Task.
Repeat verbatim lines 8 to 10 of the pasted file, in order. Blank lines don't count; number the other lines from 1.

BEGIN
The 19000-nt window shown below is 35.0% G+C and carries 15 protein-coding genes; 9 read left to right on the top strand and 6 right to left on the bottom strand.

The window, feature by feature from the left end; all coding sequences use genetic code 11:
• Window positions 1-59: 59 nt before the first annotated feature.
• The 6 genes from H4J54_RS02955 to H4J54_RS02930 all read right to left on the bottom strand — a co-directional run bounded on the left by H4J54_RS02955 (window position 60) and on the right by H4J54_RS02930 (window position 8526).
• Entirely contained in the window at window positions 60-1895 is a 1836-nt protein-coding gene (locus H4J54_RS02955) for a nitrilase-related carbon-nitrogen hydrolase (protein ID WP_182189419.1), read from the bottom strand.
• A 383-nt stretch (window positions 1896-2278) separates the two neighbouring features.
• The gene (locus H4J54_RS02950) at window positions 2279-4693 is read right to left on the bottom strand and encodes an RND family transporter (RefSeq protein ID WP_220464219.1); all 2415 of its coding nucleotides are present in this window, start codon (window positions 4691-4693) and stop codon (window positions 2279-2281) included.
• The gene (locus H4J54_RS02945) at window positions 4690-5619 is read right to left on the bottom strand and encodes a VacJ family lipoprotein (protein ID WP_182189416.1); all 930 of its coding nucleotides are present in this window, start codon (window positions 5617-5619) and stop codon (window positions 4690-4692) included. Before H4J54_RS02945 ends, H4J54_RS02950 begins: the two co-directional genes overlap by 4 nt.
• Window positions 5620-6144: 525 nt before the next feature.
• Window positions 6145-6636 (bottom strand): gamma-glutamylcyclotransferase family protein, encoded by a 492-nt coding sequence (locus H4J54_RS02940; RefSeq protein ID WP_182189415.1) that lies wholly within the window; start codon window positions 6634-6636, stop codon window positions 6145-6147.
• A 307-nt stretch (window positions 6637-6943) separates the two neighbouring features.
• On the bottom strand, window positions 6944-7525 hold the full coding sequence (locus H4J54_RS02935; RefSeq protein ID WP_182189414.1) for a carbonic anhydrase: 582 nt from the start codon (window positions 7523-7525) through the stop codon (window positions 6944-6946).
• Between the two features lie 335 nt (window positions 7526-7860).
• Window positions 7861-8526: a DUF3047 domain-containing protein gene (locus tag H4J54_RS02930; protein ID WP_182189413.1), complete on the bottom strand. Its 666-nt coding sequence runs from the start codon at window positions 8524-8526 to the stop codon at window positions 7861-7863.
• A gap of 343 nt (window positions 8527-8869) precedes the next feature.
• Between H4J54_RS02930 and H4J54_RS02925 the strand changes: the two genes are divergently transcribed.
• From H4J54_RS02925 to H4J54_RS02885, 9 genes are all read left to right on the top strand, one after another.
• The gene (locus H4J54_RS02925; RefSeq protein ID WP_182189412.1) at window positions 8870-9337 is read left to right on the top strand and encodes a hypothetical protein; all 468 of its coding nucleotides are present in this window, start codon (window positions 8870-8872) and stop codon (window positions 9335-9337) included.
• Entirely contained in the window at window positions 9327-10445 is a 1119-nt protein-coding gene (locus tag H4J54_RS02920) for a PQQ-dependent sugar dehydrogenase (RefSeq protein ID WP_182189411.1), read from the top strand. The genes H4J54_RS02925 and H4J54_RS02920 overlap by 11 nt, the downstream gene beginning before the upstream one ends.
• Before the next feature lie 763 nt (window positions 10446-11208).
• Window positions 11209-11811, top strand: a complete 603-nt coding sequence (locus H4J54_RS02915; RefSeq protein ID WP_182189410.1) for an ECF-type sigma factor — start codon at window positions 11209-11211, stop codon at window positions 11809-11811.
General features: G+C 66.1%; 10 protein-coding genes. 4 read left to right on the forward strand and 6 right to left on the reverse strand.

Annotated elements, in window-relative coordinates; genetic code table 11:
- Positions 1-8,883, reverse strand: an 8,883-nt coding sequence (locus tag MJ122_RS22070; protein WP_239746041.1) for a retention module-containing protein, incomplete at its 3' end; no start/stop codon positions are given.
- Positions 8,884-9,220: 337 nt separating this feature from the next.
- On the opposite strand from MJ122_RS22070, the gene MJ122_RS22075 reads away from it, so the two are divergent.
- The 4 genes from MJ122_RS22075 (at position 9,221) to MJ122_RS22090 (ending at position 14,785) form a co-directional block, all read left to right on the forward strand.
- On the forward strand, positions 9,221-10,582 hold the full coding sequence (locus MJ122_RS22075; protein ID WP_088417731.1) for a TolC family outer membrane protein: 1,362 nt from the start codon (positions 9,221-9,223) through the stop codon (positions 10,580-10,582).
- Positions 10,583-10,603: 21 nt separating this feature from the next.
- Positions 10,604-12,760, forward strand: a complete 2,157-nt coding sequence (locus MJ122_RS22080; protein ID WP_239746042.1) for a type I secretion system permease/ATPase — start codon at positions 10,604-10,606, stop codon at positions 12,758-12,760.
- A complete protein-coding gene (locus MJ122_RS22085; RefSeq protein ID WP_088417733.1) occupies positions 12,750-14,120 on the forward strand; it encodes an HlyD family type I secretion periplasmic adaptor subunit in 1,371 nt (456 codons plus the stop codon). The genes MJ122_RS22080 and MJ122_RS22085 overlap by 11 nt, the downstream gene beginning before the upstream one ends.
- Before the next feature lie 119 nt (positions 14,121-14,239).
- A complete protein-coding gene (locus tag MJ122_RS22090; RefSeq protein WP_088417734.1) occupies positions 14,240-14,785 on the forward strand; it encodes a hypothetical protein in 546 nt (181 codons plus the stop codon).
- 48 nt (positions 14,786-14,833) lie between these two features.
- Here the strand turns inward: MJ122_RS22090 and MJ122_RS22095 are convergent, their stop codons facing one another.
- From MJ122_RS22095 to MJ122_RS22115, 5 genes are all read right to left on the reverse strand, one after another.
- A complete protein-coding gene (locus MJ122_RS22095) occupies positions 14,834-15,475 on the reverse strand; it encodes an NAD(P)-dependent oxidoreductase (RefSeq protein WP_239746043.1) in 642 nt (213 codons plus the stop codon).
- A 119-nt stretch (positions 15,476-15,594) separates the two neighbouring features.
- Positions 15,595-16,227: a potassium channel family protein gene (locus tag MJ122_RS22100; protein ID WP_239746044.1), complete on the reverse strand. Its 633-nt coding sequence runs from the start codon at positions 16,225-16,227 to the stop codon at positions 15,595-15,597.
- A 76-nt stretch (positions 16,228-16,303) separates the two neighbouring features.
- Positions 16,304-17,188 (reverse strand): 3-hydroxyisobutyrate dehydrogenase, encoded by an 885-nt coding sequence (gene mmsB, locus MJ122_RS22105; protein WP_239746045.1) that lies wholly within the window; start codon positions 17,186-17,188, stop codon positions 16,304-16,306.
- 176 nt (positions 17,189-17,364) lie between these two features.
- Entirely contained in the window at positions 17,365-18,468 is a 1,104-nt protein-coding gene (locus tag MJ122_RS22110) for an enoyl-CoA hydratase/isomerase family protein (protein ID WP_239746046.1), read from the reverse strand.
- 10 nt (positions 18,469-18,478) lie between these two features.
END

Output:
• The gene (locus H4J54_RS02945) at window positions 4690-5619 is read right to left on the bottom strand and encodes a VacJ family lipoprotein (protein ID WP_182189416.1); all 930 of its coding nucleotides are present in this window, start codon (window positions 5617-5619) and stop codon (window positions 4690-4692) included. Before H4J54_RS02945 ends, H4J54_RS02950 begins: the two co-directional genes overlap by 4 nt.
• Window positions 5620-6144: 525 nt before the next feature.
• Window positions 6145-6636 (bottom strand): gamma-glutamylcyclotransferase family protein, encoded by a 492-nt coding sequence (locus H4J54_RS02940; RefSeq protein ID WP_182189415.1) that lies wholly within the window; start codon window positions 6634-6636, stop codon window positions 6145-6147.